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Tractors head to The Hague, defying ban on farms protest


THE HAGUE, Netherlands — Farmers drove tractors toward The Hague early Saturday in defiance of a ban on the heavy vehicles imposed ahead of a protest against the government’s plan to reduce nitrate emissions.

The municipality imposed an emergency order in the city on a day when thousands of farmers were set to gather in a park and environmental activists from the Extinction Rebellion group were also planning a protest action on a major road. Authorities placed army trucks near some crossroads ready to block the streets if tractors tried to drive into the city center.

The demonstrations come days before Dutch voters go to the polls in provincial elections Wednesday that indirectly also elect the national parliament’s upper house and could have an effect on proposals for reducing nitrate pollution.

Rotterdam broadcaster Rijnmond showed video of a convoy of tractors crossing the city’s Erasmus Bridge early Saturday, apparently on their way to The Hague. One of the tractors was emblazoned with a banner saying in Dutch “#proudofthefarmer.”

Anger at moves to cut nitrate emissions have spread from the Netherlands to other European nations. Just over a week ago, farmers drove hundreds of tractors into the heart of the Belgian capital, Brussels, snarling traffic.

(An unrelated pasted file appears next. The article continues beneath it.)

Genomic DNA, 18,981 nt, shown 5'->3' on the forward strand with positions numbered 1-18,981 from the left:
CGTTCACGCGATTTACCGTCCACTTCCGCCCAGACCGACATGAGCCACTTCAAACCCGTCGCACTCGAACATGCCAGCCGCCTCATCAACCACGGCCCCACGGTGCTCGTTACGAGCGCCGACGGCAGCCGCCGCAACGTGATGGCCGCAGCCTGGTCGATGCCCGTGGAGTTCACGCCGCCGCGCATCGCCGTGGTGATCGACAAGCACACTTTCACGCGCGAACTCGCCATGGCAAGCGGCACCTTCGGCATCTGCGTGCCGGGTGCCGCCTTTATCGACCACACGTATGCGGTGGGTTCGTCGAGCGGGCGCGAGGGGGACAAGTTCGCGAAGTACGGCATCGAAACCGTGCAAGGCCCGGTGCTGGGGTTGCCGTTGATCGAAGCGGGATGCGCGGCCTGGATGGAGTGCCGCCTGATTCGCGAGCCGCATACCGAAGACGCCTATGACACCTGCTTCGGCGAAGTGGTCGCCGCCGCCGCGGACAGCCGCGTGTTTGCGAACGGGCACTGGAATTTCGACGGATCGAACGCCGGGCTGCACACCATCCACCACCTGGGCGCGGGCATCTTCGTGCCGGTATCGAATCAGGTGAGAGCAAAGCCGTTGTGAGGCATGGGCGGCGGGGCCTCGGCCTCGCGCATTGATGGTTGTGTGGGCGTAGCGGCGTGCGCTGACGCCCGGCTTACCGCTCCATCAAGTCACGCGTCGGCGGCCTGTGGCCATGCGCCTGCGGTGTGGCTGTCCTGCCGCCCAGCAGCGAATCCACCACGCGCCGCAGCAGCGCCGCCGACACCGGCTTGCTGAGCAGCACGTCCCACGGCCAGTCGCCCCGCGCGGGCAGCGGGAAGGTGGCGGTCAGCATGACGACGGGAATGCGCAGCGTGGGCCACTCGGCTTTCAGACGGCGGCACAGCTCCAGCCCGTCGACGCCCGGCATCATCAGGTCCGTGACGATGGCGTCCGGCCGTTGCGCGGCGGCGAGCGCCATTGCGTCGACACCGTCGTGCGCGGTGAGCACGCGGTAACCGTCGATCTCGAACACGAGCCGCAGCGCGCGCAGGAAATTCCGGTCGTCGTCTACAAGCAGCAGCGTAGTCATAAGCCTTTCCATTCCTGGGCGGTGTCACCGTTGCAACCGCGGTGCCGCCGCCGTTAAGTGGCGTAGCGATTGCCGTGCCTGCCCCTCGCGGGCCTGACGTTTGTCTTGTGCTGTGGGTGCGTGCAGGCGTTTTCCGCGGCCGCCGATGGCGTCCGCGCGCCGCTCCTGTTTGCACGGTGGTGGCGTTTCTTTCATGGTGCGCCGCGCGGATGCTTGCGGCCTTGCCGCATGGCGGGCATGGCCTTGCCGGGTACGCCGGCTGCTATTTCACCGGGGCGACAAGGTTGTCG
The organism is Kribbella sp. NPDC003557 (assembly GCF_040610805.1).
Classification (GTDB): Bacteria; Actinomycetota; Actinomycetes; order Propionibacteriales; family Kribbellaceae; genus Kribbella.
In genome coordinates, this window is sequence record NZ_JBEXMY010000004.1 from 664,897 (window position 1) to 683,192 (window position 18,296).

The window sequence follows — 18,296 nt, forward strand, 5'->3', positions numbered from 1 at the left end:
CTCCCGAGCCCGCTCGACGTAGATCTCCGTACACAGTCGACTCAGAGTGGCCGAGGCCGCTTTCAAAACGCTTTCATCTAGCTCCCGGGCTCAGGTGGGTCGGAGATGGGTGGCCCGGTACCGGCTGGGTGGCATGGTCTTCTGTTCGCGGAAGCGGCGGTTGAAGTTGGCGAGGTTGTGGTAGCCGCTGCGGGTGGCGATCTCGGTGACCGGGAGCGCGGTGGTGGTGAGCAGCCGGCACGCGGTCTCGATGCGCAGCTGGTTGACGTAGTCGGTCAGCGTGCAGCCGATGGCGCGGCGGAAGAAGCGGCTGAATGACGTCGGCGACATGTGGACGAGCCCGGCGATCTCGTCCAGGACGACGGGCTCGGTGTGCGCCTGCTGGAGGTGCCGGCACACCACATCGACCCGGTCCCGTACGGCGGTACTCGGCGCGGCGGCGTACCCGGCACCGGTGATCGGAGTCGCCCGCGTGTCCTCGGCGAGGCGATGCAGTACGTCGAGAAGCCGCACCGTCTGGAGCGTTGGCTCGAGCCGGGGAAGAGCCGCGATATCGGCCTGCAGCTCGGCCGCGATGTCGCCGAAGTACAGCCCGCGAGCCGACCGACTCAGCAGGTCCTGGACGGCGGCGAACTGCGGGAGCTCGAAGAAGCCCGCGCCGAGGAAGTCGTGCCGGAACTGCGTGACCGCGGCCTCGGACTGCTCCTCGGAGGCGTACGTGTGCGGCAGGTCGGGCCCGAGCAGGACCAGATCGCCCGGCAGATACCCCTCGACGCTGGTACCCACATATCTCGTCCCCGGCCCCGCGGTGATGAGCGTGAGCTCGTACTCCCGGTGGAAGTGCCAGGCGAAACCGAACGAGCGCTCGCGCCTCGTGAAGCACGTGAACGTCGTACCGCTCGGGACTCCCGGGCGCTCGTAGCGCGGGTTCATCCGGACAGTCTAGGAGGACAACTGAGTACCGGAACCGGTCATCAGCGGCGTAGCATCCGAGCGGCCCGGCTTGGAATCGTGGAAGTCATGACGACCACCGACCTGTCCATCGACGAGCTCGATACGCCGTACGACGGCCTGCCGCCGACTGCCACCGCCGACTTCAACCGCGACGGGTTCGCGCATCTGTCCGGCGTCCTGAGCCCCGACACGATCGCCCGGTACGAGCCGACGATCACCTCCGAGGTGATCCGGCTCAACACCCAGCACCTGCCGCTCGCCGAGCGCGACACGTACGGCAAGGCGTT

“We see tractors on their way to The Hague from various locations,” police in the city tweeted. “We are monitoring the roads and telling drivers of these vehicles not to enter The Hague.”

The city banned tractors, citing safety concerns. At protests in recent years, farmers have driven hundreds of tractors into the center of The Hague.

The government has said that nitrate emissions, which are produced by livestock, transport and industry, must be drastically reduced close to nature areas that are part of a network of protected habitats for endangered plants and wildlife stretching across the 27-nation European Union.

The coalition wants to cut emissions of pollutants, predominantly nitrates, by 50% nationwide by 2030. Ministers call the proposal an “unavoidable transition” that aims to improve air, land and water quality, and have warned that it will mean “that not all farmers can continue their business.”

*This story has not been edited by The Infallible staff and is auto-generated from a syndicated feed.